Wisdom in medicine: What helps physicians after a medical error. Plews-Ogan M, May N, Owens J, Ardelt M, Shapiro J, Bell SK. Acad Med. 2015 Sep 4. [Epub ahead of print].

The impact of adverse events on clinicians: what's in a name? Wu AW, Shapiro J (co-corresponding author), Harrison R, Scott SD, Connors C, Kenney L, Vanhaecht K. J Patient Saf 2016 (in press).

Peer support for clinicians: a programmatic approach. Shapiro J, Galowitz P.  Acad Med. 2016 Sep;91(9):1200-4.


Well-being in medical education: A call for action. Ripp JA, Privitera M, West C, Leiter R, Logio L, Shapiro J, Bazari H. Acad Med. 2017 Jul;92(7):914-917.

 

We Have Enough Information to Act. Shapiro J. Otolaryngol Head Neck Surg. 2018;158(6):985-986.

 

IN THE MEDIA
 

 

Narrating Medicine: Offering a Shoulder When a Doctor Might Need It National Public Radio/WBUR CommonHealth blog, October 2016. 


As patients turn violent, doctors and nurses try to protect themselves STAT (a national publication from Boston Globe Media Partners), November 2015.


Many Brigham workers sought help from peer counseling  Boston Globe, March 2015.  


Forgiving ourselves for being human: Normalizing the isolating experience of adverse events Arnold P. Gold Foundation's Humanism in Medicine blog, October 2014.   


The Crisis of Burnout Among U.S. Physicians Academic Medicine AM Rounds blog, February 2014.  

PODCASTS, WEBINARS & VIDEOS

Caregiver Wellness Through Peer Support and Community In A Time of COVID-19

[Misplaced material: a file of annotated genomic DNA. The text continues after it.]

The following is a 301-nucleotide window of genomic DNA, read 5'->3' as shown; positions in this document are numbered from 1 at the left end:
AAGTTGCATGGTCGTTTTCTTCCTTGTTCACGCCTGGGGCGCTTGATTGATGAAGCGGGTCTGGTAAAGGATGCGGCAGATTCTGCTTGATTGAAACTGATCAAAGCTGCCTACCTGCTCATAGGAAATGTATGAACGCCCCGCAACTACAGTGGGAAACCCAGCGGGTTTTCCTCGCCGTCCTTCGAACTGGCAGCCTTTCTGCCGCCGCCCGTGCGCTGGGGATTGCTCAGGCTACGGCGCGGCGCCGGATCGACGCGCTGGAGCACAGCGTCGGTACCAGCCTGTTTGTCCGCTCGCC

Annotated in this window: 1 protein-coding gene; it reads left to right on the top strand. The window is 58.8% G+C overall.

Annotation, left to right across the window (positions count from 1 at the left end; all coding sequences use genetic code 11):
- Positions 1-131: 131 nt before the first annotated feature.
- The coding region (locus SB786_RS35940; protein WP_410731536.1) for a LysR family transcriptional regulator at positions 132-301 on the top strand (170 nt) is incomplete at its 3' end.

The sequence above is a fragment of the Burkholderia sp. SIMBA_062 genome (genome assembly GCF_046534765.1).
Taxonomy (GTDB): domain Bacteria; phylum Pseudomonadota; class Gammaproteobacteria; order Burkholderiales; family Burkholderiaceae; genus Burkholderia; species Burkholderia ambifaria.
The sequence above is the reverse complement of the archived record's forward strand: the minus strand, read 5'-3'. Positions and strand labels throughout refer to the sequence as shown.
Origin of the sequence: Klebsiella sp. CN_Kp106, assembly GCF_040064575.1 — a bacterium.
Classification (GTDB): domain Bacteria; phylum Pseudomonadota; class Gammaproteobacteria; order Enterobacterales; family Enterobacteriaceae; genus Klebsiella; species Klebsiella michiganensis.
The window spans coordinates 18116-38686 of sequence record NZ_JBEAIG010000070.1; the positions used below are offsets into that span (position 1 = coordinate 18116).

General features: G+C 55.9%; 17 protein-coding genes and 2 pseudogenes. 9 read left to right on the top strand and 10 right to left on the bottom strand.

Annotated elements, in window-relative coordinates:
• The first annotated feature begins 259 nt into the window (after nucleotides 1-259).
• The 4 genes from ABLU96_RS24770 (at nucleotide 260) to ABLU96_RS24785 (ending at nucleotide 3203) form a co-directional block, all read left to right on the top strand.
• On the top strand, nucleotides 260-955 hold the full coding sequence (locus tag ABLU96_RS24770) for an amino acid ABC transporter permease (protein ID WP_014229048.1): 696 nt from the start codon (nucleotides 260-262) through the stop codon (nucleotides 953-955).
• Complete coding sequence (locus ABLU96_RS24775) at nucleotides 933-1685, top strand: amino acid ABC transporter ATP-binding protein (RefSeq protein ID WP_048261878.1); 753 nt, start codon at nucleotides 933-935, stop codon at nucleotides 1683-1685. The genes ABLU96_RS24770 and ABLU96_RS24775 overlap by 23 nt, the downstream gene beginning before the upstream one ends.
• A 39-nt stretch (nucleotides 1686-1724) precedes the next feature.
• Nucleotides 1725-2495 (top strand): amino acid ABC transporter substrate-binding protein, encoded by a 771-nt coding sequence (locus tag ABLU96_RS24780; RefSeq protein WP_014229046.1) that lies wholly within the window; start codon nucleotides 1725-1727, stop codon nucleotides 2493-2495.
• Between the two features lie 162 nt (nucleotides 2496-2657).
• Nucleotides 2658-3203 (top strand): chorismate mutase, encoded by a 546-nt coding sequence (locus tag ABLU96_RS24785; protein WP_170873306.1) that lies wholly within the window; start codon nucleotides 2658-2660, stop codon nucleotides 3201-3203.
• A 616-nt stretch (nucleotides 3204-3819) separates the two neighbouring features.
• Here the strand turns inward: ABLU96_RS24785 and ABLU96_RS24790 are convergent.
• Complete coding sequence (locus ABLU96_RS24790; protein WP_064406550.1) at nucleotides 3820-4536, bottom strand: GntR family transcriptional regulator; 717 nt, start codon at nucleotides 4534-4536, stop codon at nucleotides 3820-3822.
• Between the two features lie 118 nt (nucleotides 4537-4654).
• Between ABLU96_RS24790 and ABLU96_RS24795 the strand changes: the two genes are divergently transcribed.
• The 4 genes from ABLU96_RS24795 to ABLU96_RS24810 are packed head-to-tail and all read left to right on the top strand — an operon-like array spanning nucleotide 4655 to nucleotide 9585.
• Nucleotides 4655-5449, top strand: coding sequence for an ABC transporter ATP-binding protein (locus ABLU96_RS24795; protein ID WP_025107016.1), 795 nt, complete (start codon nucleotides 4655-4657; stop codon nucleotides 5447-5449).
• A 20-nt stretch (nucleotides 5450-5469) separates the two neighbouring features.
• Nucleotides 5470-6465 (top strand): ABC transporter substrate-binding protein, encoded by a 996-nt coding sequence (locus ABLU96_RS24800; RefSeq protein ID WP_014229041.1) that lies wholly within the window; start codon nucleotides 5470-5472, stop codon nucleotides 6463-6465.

Beth Israel Lahey Health Primary Care Team this Thursday at noon. Dr. Jo Shapiro participates in an organizational-wide virtual forum with the Beth Israel Lahey Health Primary Care Team hosted by Dr. Matt Germak.

AAO-HNS Coronavirus Disease Podcast Series Episode 6: ENTs Personal COVID-19 Experiences [April 3]
William R. Blythe, MD, AAO-HNS Board of Directors, and Partner at East Alabama ENT is joined by Jo A. Shapiro, MD, Associate Professor of Otolaryngology-Head and Neck Surgery at Harvard Medical School, and founder of the Center for Professionalism and Peer Support at Brigham and Women’s Hospital (and who is currently recovering from COVID-19), and Julie L. Wei, MD, Division Chief of ENT and Audiology at Nemours Children’s Health System and Director of Resident and Faculty Wellbeing, discuss the importance of physician wellness during the COVID-19 pandemic.

AAO-HNS Coronavirus Disease Podcast Series Episode 10: Physician Wellness (Peer Support) [April 27]
Jo A. Shapiro, MD, Associate Professor of Otolaryngology-Head and Neck Surgery at Harvard Medical School, and founder of the Center for Professionalism and Peer Support at Brigham and Women’s Hospital, is joined by William R. Blythe, MD, AAO-HNS Board of Directors, and Partner at East Alabama ENT; Sonya Malekzadeh, MD, AAO-HNS Board of Directors, Professor of Otolaryngology, and Director of the Residency Program at Georgetown University School of Medicine, and Assistant Chief of Surgery at the Washington, DC VA Medical Center; and Julie L. Wei, MD, Division Chief of ENT and Audiology at Nemours Children’s Health System and Director of Resident and Faculty Wellbeing, in a peer support session during the COVID-19 pandemic. The podcast is also offered in a Video Version.